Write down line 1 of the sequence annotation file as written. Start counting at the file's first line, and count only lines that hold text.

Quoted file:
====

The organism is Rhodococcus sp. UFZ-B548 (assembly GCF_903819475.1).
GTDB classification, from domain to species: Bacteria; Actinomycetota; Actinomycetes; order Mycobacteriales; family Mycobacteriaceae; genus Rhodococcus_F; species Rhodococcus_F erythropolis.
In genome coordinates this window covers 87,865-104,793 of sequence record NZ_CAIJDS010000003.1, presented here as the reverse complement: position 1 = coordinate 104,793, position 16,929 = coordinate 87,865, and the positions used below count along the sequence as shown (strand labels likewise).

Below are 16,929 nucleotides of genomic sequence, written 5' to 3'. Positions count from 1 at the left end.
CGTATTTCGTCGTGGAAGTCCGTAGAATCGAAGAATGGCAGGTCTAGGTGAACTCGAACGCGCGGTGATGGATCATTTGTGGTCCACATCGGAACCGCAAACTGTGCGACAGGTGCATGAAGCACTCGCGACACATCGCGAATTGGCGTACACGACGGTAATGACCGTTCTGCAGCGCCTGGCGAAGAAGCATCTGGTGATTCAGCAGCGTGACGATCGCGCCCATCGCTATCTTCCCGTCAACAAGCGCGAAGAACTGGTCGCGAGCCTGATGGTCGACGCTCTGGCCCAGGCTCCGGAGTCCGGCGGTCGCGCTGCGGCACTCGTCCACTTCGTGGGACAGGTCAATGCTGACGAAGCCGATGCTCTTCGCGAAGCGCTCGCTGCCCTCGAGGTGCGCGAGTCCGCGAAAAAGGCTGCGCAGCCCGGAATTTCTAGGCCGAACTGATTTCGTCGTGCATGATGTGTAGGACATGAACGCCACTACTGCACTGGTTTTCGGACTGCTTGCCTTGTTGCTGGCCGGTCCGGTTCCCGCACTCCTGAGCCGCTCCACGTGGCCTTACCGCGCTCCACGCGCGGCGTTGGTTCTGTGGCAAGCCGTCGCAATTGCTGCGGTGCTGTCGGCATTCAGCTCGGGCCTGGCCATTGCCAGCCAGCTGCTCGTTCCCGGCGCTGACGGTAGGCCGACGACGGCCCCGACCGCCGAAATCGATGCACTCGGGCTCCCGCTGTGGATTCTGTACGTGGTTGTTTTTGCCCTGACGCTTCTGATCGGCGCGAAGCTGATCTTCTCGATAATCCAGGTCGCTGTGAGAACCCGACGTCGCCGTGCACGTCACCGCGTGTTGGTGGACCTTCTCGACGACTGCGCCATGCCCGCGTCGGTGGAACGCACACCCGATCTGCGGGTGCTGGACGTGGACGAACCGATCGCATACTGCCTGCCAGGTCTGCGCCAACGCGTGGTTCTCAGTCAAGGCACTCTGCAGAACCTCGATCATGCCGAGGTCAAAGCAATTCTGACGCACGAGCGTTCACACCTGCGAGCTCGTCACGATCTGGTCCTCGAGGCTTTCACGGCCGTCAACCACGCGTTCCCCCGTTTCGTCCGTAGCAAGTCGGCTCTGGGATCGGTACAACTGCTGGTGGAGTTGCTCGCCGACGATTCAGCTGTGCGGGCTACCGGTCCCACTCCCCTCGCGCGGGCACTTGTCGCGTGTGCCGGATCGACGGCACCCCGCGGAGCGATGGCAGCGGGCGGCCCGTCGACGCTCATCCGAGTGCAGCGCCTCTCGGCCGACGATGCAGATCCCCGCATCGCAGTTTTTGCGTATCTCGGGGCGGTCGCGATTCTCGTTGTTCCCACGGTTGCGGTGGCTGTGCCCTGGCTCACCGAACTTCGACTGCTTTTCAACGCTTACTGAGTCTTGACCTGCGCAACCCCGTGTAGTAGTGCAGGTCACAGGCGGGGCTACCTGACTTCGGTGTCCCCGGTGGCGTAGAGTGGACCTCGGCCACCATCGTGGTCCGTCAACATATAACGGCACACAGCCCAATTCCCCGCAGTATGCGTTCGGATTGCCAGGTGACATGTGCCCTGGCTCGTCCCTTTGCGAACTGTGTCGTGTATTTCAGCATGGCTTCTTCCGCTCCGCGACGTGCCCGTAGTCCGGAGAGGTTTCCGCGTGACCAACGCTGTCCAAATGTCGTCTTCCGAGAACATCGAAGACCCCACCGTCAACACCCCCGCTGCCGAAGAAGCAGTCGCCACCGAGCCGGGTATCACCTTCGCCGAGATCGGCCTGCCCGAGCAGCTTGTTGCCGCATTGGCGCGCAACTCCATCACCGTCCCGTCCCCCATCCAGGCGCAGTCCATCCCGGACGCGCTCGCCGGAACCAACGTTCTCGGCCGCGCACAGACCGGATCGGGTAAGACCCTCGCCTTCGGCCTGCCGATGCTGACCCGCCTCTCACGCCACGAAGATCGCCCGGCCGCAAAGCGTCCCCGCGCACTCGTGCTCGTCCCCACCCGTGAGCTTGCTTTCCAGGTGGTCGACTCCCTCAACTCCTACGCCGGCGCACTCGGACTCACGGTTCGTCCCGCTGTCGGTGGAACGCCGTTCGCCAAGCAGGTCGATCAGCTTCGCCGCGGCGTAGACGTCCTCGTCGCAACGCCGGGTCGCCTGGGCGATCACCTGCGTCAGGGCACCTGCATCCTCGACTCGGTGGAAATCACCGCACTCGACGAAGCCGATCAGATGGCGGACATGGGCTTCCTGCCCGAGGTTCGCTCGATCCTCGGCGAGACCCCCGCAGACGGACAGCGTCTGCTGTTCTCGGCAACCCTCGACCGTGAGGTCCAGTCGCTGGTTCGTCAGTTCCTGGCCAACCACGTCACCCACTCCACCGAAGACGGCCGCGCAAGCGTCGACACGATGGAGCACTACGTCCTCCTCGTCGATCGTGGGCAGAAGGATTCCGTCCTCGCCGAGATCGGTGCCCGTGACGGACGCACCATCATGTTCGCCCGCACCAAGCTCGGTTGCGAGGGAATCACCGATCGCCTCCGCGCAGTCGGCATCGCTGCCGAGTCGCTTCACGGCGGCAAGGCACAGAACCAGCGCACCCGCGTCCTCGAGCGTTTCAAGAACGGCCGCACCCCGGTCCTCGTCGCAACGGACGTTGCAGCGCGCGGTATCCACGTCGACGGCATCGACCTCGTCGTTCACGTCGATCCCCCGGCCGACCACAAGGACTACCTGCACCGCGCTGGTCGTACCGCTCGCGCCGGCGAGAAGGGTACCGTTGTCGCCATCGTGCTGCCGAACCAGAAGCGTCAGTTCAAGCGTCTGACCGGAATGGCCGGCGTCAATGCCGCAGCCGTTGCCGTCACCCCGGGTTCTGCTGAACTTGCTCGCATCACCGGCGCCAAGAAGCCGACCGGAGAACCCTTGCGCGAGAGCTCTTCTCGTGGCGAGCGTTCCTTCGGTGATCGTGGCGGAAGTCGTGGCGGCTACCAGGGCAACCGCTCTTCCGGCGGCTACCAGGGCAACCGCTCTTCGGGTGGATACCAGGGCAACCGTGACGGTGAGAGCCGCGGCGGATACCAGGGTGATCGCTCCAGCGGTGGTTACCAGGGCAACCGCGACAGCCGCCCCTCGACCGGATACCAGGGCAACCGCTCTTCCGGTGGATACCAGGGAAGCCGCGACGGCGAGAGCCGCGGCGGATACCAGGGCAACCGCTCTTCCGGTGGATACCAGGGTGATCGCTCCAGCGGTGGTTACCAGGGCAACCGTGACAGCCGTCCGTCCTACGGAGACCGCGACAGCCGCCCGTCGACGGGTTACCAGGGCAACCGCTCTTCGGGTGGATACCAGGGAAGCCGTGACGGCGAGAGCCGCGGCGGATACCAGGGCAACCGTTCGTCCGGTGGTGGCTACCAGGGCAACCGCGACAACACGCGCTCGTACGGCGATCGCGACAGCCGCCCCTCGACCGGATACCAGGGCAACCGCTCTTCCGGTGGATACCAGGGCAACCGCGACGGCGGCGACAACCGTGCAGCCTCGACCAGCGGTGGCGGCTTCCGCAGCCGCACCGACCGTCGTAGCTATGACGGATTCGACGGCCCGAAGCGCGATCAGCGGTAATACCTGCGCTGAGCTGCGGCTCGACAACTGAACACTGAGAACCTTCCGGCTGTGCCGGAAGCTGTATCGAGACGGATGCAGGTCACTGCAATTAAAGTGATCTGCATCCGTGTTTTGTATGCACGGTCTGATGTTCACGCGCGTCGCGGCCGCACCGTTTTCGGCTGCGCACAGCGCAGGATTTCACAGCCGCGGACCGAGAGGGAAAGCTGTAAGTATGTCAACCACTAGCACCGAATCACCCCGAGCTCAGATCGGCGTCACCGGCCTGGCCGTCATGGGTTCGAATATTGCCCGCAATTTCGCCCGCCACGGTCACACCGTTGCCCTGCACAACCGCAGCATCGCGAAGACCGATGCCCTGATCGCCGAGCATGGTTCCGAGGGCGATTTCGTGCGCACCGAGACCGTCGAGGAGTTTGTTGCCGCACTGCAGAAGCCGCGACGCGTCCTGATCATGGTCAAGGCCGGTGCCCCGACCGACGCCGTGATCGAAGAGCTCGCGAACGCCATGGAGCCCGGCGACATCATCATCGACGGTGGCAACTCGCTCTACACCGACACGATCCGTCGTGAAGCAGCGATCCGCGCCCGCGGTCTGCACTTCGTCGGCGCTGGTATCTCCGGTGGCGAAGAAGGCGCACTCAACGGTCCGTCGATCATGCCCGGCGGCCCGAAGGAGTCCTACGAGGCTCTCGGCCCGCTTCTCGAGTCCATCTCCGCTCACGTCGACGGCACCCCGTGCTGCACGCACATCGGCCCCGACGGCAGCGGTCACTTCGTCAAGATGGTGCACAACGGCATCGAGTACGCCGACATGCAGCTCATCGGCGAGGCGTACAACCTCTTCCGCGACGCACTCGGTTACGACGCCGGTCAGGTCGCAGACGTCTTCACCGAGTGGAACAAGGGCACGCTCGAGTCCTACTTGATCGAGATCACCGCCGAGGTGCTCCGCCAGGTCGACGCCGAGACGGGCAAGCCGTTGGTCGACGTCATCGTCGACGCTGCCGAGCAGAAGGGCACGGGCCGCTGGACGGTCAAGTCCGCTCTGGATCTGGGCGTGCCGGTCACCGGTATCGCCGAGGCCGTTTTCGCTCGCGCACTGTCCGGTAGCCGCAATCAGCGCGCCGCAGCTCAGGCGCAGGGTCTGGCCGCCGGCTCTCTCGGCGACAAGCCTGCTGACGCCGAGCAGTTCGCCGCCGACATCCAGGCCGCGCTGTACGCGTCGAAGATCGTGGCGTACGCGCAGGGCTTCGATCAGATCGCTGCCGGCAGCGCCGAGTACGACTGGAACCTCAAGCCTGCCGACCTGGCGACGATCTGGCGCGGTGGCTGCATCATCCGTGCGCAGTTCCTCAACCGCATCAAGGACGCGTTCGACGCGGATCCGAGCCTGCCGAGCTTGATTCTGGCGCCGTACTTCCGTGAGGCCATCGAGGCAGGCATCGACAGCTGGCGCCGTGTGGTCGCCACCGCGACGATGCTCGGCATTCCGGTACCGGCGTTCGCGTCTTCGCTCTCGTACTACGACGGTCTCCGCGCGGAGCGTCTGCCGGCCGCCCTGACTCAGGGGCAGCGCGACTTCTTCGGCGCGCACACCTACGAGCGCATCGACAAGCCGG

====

The organism is Rhodococcus sp. UFZ-B548 (assembly GCF_903819475.1).